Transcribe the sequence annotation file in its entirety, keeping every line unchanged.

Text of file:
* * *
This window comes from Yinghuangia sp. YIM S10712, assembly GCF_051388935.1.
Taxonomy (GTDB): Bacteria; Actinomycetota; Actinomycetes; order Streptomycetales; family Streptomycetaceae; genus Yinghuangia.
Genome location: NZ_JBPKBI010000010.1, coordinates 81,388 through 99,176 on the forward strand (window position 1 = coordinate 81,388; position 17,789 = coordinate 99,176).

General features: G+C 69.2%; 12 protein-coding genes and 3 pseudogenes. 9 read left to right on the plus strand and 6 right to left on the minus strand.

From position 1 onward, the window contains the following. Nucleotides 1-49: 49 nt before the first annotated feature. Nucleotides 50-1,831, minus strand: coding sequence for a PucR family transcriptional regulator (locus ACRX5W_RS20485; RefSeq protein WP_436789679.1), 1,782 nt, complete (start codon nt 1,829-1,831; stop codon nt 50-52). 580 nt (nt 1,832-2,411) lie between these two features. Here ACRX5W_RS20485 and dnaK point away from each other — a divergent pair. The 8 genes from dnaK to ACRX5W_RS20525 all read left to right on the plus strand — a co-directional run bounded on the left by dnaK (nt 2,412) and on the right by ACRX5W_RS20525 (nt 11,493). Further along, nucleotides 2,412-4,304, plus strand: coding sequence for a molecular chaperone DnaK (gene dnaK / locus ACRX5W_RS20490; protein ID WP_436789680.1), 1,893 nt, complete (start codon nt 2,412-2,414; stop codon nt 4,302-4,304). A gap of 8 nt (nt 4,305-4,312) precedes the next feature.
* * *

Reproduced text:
This window comes from Yinghuangia sp. YIM S10712, assembly GCF_051388935.1.
Taxonomy (GTDB): Bacteria; Actinomycetota; Actinomycetes; order Streptomycetales; family Streptomycetaceae; genus Yinghuangia.
Genome location: NZ_JBPKBI010000010.1, coordinates 81,388 through 99,176 on the forward strand (window position 1 = coordinate 81,388; position 17,789 = coordinate 99,176).

General features: G+C 69.2%; 12 protein-coding genes and 3 pseudogenes. 9 read left to right on the plus strand and 6 right to left on the minus strand.

From position 1 onward, the window contains the following. Nucleotides 1-49: 49 nt before the first annotated feature. Nucleotides 50-1,831, minus strand: coding sequence for a PucR family transcriptional regulator (locus ACRX5W_RS20485; RefSeq protein WP_436789679.1), 1,782 nt, complete (start codon nt 1,829-1,831; stop codon nt 50-52). 580 nt (nt 1,832-2,411) lie between these two features. Here ACRX5W_RS20485 and dnaK point away from each other — a divergent pair. The 8 genes from dnaK to ACRX5W_RS20525 all read left to right on the plus strand — a co-directional run bounded on the left by dnaK (nt 2,412) and on the right by ACRX5W_RS20525 (nt 11,493). Further along, nucleotides 2,412-4,304, plus strand: coding sequence for a molecular chaperone DnaK (gene dnaK / locus ACRX5W_RS20490; protein ID WP_436789680.1), 1,893 nt, complete (start codon nt 2,412-2,414; stop codon nt 4,302-4,304). A gap of 8 nt (nt 4,305-4,312) precedes the next feature.